For the purposes of this invention the term “dispersive spectrometer” indicates a spectrometer based upon any device, component, or group of components that spatially separate one or more wavelengths of light from other wavelengths. Examples include, but are not limited to, spectrometers that use one or more diffraction gratings, prisms, holographic gratings. For the purposes of this invention the term “interferometric/modulating spectrometer” indicates a class of spectrometers based upon the optical modulation of different wavelengths of light to different frequencies in time or selectively transmits or reflects certain wavelengths of light based upon the properties of light interference. Examples include, but are not limited to, Fourier transform interferometers, Sagnac interferometers, mock interferometers, Michelson interferometers, one or more etalons, or acousto-optical tunable filters (AOTF's). One skilled in the art recognizes that spectrometers based on combinations of dispersive and interferometric/modulating properties, such as those based on lamellar gratings, are also contemplated with respect to the present invention.
The invention makes use of “signals”, described in some of the examples as absorbance or other spectroscopic measurements. Signals can comprise any measurement obtained concerning the spectroscopic measurement of a sample or change in a sample, e.g., absorbance, reflectance, intensity of light returned, fluorescence, transmission, Raman spectra, or various combinations of measurements, at one or more wavelengths. Some embodiments make use of one or more models, where such a model can be anything that relates a signal to the desired property. Some examples of models include those derived from multivariate analysis methods, such as partial least squares regression (PLS), linear regression, multiple linear regression (MLR), classical least squares regression (CLS), neural networks, discriminant analysis, principal components analysis (PCA), principal components regression (PCR), discriminant analysis, neural networks, cluster analysis, and K-nearest neighbors. Single or multi-wavelength models based on the Beer-Lambert law are special cases of classical least squares and are thus included in the term multivariate analysis for the purposes of the present invention.
The following detailed description should be read with reference to the drawings. The drawings, which are not necessarily to scale, depict illustrative embodiments that are not intended to limit the scope of the invention. For the purposes of the application, the term “about” applies to all numeric values, whether or not explicitly indicated. The term “about” generally refers to a range of numbers that one of skill in the art would consider equivalent to the recited value (i.e., having the same function or result). In some instances, the term “about” can include numbers that are rounded to the nearest significant figure.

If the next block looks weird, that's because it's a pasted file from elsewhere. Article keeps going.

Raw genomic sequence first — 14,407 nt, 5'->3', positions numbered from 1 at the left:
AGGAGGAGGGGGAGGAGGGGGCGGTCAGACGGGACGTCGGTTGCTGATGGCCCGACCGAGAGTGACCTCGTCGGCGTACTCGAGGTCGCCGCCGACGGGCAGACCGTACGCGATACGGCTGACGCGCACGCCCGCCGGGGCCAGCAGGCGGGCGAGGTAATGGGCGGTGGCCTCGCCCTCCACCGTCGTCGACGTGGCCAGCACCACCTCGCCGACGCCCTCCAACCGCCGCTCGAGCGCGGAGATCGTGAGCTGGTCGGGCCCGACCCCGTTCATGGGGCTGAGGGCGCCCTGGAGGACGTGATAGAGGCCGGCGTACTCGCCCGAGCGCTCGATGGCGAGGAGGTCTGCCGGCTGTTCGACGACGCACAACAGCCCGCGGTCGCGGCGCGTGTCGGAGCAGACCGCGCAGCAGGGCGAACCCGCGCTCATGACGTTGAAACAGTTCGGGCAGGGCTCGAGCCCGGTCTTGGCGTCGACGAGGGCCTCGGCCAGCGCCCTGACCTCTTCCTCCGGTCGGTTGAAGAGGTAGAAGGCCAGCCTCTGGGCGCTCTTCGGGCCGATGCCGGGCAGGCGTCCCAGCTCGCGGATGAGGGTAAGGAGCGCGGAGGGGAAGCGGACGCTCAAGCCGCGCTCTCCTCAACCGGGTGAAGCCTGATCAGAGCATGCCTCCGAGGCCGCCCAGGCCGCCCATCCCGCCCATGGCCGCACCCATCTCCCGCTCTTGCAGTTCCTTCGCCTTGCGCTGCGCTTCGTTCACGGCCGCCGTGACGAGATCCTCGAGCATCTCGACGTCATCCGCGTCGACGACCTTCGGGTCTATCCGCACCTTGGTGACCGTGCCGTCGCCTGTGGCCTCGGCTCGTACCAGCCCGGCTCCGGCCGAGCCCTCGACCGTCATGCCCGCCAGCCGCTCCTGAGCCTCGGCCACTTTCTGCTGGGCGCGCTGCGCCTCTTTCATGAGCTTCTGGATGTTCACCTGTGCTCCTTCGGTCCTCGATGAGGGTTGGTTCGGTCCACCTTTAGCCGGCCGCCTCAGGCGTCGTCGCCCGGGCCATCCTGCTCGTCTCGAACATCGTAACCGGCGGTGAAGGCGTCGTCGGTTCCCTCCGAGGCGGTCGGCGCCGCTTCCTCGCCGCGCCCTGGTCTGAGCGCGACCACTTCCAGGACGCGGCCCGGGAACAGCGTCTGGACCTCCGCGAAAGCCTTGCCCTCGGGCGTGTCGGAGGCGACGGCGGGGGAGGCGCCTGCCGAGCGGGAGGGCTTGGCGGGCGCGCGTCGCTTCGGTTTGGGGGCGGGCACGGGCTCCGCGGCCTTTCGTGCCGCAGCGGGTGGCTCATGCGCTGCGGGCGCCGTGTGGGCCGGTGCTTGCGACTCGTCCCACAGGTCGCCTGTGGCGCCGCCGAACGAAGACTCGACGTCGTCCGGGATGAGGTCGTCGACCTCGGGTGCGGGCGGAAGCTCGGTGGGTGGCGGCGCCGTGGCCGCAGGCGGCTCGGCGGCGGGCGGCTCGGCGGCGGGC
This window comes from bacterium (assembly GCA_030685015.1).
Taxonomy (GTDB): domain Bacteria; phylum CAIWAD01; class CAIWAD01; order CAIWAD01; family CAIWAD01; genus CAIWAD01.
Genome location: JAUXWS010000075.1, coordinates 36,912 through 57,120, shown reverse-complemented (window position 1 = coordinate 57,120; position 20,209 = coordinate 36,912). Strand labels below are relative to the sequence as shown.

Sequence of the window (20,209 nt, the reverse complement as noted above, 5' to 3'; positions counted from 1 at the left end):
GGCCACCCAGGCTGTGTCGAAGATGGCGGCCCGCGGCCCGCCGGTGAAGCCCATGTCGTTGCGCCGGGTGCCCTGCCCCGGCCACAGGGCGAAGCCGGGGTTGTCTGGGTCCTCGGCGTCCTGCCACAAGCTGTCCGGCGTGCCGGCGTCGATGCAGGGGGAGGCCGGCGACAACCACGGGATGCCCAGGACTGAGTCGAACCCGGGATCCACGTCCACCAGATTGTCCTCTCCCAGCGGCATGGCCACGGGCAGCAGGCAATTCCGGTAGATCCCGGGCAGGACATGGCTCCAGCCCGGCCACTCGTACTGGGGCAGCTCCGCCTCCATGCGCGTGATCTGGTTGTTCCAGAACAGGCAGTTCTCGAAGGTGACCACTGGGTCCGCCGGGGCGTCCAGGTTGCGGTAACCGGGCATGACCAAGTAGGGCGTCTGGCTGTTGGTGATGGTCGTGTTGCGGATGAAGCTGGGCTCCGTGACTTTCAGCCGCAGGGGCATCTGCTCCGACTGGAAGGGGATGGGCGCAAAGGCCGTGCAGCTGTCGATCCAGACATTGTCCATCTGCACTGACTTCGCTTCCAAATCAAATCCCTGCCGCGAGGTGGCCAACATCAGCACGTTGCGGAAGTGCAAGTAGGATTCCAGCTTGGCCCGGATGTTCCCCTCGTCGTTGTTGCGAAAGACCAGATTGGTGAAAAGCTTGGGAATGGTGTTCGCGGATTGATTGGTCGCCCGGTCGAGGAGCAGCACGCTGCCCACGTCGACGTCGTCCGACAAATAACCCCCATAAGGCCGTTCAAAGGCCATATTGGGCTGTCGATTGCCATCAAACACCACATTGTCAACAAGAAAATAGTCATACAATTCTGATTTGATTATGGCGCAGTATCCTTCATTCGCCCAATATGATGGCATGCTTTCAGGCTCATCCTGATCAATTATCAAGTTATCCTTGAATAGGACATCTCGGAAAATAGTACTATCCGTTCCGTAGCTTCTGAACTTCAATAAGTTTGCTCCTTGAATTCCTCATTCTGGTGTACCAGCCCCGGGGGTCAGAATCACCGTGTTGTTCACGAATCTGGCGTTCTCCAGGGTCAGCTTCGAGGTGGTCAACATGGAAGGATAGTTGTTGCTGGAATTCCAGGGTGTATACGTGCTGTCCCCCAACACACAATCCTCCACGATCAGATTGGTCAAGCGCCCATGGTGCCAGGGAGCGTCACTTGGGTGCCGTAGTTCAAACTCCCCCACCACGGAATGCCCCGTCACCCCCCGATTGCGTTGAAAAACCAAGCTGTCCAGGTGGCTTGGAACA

Spectroscopic measurement systems typically require some means for resolving and measuring different wavelengths of light in order to obtain a spectrum. Some common approaches achieve the desired spectrum include dispersive (e.g. grating and prism based) spectrometers and interferometric (e.g. Michelson, Sagnac, or other interferometer) spectrometers. Noninvasive measurement systems that incorporate such approaches are often limited by the expensive nature of dispersive and interferometric devices as well as their inherent size, fragility, and sensitivity to environmental effects. The present invention can provide an alternative approach for resolving and recording the intensities of different wavelengths using solid state light sources such as light emitting diodes (LED's), vertical cavity surface emitting lasers (VCSEL's), horizontal cavity surface emitting lasers (VCSEL's), diode lasers, quantum cascade lasers, or other solid state light sources.
Referring now to
The subsystems can be designed and integrated in order to achieve a desirable net attribute signal-to-noise ratio. The net attribute signal is the portion of the near-infrared spectrum that is specific for the attribute of interest because it is orthogonal to other sources of spectral variance.
The subsystems provide reproducible and preferably spatially uniform radiance of the tissue, low tissue sampling error, depth targeting of appropriate layers of the tissue, efficient collection of diffuse reflectance spectra from the tissue, high optical throughput, high photometric accuracy, large dynamic range, excellent thermal stability, effective calibration maintenance, effective calibration transfer, built-in quality control and ease-of-use. Each of the subsystems is discussed below in more detail.
Illumination/Modulation Subsystem (100)